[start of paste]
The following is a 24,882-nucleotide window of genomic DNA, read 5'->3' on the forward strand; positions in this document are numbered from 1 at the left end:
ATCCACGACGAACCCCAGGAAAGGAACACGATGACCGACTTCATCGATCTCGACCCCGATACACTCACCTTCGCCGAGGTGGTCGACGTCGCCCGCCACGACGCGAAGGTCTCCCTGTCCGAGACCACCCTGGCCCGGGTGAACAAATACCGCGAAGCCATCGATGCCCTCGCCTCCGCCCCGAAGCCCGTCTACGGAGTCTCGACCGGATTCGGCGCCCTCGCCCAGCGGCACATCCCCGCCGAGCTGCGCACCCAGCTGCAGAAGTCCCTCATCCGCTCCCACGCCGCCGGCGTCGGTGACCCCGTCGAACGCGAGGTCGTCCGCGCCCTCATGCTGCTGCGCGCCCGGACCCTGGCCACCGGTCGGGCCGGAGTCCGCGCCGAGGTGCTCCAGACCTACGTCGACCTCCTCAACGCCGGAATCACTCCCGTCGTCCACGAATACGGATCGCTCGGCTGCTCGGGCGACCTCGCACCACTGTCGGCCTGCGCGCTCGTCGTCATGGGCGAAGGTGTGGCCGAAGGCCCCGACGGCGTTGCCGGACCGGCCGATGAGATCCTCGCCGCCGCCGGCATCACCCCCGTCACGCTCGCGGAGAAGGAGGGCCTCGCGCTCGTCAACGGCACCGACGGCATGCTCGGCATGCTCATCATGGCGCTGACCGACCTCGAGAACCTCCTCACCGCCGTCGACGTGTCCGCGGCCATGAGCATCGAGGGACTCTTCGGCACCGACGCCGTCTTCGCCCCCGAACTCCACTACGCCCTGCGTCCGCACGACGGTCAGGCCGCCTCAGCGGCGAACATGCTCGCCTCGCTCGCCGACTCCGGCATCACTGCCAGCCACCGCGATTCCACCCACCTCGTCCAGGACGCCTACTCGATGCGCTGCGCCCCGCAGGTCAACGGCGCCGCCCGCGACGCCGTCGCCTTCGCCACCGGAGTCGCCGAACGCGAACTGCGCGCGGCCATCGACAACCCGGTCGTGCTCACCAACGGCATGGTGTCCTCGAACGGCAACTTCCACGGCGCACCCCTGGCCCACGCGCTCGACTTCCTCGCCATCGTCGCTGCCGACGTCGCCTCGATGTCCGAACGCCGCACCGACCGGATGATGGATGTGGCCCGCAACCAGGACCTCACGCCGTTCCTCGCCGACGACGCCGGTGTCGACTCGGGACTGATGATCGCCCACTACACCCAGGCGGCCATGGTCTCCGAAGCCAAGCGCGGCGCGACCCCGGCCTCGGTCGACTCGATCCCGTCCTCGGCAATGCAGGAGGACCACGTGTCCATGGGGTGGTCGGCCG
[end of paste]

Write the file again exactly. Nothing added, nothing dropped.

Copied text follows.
The following is a 24,882-nucleotide window of genomic DNA, read 5'->3' on the forward strand; positions in this document are numbered from 1 at the left end:
ATCCACGACGAACCCCAGGAAAGGAACACGATGACCGACTTCATCGATCTCGACCCCGATACACTCACCTTCGCCGAGGTGGTCGACGTCGCCCGCCACGACGCGAAGGTCTCCCTGTCCGAGACCACCCTGGCCCGGGTGAACAAATACCGCGAAGCCATCGATGCCCTCGCCTCCGCCCCGAAGCCCGTCTACGGAGTCTCGACCGGATTCGGCGCCCTCGCCCAGCGGCACATCCCCGCCGAGCTGCGCACCCAGCTGCAGAAGTCCCTCATCCGCTCCCACGCCGCCGGCGTCGGTGACCCCGTCGAACGCGAGGTCGTCCGCGCCCTCATGCTGCTGCGCGCCCGGACCCTGGCCACCGGTCGGGCCGGAGTCCGCGCCGAGGTGCTCCAGACCTACGTCGACCTCCTCAACGCCGGAATCACTCCCGTCGTCCACGAATACGGATCGCTCGGCTGCTCGGGCGACCTCGCACCACTGTCGGCCTGCGCGCTCGTCGTCATGGGCGAAGGTGTGGCCGAAGGCCCCGACGGCGTTGCCGGACCGGCCGATGAGATCCTCGCCGCCGCCGGCATCACCCCCGTCACGCTCGCGGAGAAGGAGGGCCTCGCGCTCGTCAACGGCACCGACGGCATGCTCGGCATGCTCATCATGGCGCTGACCGACCTCGAGAACCTCCTCACCGCCGTCGACGTGTCCGCGGCCATGAGCATCGAGGGACTCTTCGGCACCGACGCCGTCTTCGCCCCCGAACTCCACTACGCCCTGCGTCCGCACGACGGTCAGGCCGCCTCAGCGGCGAACATGCTCGCCTCGCTCGCCGACTCCGGCATCACTGCCAGCCACCGCGATTCCACCCACCTCGTCCAGGACGCCTACTCGATGCGCTGCGCCCCGCAGGTCAACGGCGCCGCCCGCGACGCCGTCGCCTTCGCCACCGGAGTCGCCGAACGCGAACTGCGCGCGGCCATCGACAACCCGGTCGTGCTCACCAACGGCATGGTGTCCTCGAACGGCAACTTCCACGGCGCACCCCTGGCCCACGCGCTCGACTTCCTCGCCATCGTCGCTGCCGACGTCGCCTCGATGTCCGAACGCCGCACCGACCGGATGATGGATGTGGCCCGCAACCAGGACCTCACGCCGTTCCTCGCCGACGACGCCGGTGTCGACTCGGGACTGATGATCGCCCACTACACCCAGGCGGCCATGGTCTCCGAAGCCAAGCGCGGCGCGACCCCGGCCTCGGTCGACTCGATCCCGTCCTCGGCAATGCAGGAGGACCACGTGTCCATGGGGTGGTCGGCCG